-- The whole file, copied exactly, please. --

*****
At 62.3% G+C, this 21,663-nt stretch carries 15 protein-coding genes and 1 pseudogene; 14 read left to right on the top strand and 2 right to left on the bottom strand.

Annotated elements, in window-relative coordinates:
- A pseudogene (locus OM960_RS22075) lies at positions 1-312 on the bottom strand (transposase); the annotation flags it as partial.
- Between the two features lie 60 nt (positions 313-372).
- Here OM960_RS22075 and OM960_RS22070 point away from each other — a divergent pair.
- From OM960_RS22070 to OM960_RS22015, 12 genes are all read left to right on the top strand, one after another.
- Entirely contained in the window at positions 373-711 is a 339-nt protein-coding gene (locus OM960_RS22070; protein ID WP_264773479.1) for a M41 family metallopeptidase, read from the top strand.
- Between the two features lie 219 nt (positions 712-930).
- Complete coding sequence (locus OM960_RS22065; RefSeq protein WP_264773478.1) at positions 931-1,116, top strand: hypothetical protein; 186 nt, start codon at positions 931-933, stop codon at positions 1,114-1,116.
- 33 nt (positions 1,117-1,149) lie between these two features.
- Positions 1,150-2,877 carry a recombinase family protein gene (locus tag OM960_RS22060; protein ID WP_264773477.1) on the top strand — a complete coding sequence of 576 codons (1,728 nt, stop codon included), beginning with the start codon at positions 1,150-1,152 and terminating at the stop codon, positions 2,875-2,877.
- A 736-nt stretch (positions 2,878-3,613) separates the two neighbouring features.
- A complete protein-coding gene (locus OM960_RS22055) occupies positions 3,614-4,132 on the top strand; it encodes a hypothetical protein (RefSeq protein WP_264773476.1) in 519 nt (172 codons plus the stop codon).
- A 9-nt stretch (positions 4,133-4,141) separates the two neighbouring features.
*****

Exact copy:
At 62.3% G+C, this 21,663-nt stretch carries 15 protein-coding genes and 1 pseudogene; 14 read left to right on the top strand and 2 right to left on the bottom strand.

Annotated elements, in window-relative coordinates:
- A pseudogene (locus OM960_RS22075) lies at positions 1-312 on the bottom strand (transposase); the annotation flags it as partial.
- Between the two features lie 60 nt (positions 313-372).
- Here OM960_RS22075 and OM960_RS22070 point away from each other — a divergent pair.
- From OM960_RS22070 to OM960_RS22015, 12 genes are all read left to right on the top strand, one after another.
- Entirely contained in the window at positions 373-711 is a 339-nt protein-coding gene (locus OM960_RS22070; protein ID WP_264773479.1) for a M41 family metallopeptidase, read from the top strand.
- Between the two features lie 219 nt (positions 712-930).
- Complete coding sequence (locus OM960_RS22065; RefSeq protein WP_264773478.1) at positions 931-1,116, top strand: hypothetical protein; 186 nt, start codon at positions 931-933, stop codon at positions 1,114-1,116.
- 33 nt (positions 1,117-1,149) lie between these two features.
- Positions 1,150-2,877 carry a recombinase family protein gene (locus tag OM960_RS22060; protein ID WP_264773477.1) on the top strand — a complete coding sequence of 576 codons (1,728 nt, stop codon included), beginning with the start codon at positions 1,150-1,152 and terminating at the stop codon, positions 2,875-2,877.
- A 736-nt stretch (positions 2,878-3,613) separates the two neighbouring features.
- A complete protein-coding gene (locus OM960_RS22055) occupies positions 3,614-4,132 on the top strand; it encodes a hypothetical protein (RefSeq protein WP_264773476.1) in 519 nt (172 codons plus the stop codon).
- A 9-nt stretch (positions 4,133-4,141) separates the two neighbouring features.